Quarterly Journal of Political Science > Vol 4 > Issue 2

The Effect of Outliers on Regression Analysis: Regime Type and Foreign Direct Investment

Seung-Whan Choi, Assistant Professor, Department of Political Science (M/C 276), University of Illinois at Chicago, whanchoi@uic.edu
 
Suggested Citation
Seung-Whan Choi (2009), "The Effect of Outliers on Regression Analysis: Regime Type and Foreign Direct Investment", Quarterly Journal of Political Science: Vol. 4: No. 2, pp 153-165. http://dx.doi.org/10.1561/100.00008021

Published: 07 Jul 2009
© 2009 S.-W. Choi
 
Subjects
Democracy,  Comparative politics,  Interest groups,  International political economy
 

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In this article:
Why Outliers Matter for Students of Political Science (and Especially FDI)
Conclusion
Appendix 1
References

Abstract

The presence of outliers and influential cases can dramatically change the magnitude of regression coefficients and even the direction of coefficient signs (i.e., from positive to negative or vice versa). When researchers ignore abnormal observations, especially with respect to dependent variables, their empirical results can be misleading. Unfortunately, the fact remains underappreciated in studies of political science. To expound upon the outlier issue, I reexamine an empirical study that reports on two opposing effects of democratic institutions on inflows of foreign direct investment (FDI). In doing so, I illustrate the way influential outliers can drastically affect the substantive results of regression analysis. After properly reanalyzing outlying countries, I conclude that democratic countries attract more FDI than authoritarian countries.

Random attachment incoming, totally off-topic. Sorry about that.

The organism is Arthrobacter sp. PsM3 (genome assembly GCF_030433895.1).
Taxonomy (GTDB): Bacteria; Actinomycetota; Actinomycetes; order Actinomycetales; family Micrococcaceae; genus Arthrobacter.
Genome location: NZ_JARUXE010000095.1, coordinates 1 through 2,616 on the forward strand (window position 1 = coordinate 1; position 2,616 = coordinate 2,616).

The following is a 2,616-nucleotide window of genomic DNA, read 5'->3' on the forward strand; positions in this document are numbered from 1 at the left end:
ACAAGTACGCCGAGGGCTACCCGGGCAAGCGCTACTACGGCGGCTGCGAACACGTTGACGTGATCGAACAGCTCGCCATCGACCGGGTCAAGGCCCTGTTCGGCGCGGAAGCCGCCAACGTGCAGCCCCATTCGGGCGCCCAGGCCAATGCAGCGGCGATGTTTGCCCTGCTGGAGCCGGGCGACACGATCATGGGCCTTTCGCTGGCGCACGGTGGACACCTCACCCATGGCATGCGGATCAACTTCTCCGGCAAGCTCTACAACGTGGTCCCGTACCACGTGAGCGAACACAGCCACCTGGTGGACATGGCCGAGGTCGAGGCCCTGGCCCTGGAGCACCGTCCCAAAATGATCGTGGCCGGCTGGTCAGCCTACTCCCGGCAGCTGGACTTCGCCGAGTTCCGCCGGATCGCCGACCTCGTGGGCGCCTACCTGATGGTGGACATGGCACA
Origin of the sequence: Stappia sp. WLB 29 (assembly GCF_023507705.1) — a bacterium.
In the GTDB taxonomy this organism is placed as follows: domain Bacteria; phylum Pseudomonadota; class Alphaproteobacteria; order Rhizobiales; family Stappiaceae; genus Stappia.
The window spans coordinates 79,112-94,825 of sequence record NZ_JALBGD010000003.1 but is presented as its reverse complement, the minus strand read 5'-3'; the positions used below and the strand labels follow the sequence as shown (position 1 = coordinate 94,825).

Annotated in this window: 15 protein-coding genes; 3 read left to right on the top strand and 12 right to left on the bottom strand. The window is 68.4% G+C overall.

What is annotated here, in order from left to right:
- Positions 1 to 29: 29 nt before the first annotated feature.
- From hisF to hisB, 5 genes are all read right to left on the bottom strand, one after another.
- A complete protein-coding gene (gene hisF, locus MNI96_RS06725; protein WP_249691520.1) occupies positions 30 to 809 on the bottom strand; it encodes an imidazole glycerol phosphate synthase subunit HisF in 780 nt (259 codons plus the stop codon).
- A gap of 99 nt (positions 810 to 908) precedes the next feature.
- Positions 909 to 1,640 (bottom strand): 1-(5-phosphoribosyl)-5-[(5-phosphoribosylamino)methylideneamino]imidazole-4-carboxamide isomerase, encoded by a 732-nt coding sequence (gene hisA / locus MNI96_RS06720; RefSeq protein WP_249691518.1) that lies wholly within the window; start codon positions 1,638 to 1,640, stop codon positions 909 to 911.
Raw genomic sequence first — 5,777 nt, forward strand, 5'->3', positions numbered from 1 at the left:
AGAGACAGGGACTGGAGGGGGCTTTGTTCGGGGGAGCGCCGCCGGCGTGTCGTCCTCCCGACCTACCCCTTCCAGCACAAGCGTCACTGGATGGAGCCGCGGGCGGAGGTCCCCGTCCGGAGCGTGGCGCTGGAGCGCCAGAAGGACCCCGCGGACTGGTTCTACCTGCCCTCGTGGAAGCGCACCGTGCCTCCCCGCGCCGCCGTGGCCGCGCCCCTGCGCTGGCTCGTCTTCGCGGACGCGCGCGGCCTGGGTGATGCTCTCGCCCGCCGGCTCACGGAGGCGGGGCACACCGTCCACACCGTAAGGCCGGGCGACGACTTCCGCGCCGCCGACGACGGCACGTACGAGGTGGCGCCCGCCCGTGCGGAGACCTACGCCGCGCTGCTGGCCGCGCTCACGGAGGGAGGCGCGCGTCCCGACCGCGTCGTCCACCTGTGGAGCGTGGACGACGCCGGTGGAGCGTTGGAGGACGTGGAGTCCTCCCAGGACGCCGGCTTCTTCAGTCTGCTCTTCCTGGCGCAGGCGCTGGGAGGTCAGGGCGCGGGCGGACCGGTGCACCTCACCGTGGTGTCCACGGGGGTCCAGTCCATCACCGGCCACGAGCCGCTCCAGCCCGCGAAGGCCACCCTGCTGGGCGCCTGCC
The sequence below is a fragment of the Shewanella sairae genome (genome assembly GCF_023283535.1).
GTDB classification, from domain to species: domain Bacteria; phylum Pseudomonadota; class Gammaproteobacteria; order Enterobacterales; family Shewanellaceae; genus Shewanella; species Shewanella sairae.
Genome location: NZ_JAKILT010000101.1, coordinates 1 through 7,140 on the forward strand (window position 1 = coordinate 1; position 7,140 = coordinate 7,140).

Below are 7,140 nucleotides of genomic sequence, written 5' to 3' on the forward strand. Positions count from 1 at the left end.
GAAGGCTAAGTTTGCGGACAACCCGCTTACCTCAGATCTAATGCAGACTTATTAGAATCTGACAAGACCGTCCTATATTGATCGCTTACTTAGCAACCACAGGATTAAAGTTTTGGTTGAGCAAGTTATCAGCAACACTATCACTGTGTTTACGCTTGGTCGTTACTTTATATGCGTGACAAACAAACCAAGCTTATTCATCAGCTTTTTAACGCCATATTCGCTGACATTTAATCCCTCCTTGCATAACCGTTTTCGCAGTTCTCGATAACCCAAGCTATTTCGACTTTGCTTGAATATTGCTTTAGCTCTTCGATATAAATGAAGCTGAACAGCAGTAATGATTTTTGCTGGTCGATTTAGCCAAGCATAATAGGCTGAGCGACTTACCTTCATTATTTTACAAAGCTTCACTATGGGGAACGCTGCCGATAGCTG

DOI:10.1561/100.00008021

Replication Data | 100.00008021_supp.zip (ZIP).

This file contains the data that is required to replicate the data on your own system.

DOI: 10.1561/100.00008021_supp

Commentary

Outlier, Measurement, and the Democracy-FDI Controversy , Quarterly Journal of Political Science, Volume 4, Issue 2 10.1561/100.00009028